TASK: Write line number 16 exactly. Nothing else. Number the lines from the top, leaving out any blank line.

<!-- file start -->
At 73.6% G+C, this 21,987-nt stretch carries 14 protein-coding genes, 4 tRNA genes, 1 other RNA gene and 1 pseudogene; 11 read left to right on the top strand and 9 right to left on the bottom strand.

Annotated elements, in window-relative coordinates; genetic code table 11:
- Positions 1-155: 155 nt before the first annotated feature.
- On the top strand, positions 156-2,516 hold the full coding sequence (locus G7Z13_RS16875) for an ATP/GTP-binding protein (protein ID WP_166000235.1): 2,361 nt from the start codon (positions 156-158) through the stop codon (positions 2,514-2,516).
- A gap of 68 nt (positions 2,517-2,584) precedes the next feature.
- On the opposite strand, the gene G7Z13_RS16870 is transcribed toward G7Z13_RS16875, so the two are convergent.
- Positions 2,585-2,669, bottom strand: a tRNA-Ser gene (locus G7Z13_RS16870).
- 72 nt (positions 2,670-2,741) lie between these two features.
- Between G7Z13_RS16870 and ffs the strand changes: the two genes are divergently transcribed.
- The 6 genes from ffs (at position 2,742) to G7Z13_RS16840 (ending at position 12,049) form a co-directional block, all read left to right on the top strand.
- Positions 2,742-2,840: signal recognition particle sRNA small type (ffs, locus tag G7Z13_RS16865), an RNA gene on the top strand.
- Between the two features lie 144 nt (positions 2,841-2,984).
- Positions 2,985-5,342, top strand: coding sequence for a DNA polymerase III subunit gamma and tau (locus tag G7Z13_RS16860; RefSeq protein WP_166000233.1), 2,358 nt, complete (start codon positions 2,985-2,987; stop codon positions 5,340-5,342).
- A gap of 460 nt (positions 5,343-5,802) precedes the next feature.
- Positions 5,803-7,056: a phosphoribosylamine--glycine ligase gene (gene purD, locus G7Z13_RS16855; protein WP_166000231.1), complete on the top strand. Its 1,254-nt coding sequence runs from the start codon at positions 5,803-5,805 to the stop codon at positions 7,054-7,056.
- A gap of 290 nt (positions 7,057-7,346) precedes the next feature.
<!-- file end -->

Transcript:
- A gap of 290 nt (positions 7,057-7,346) precedes the next feature.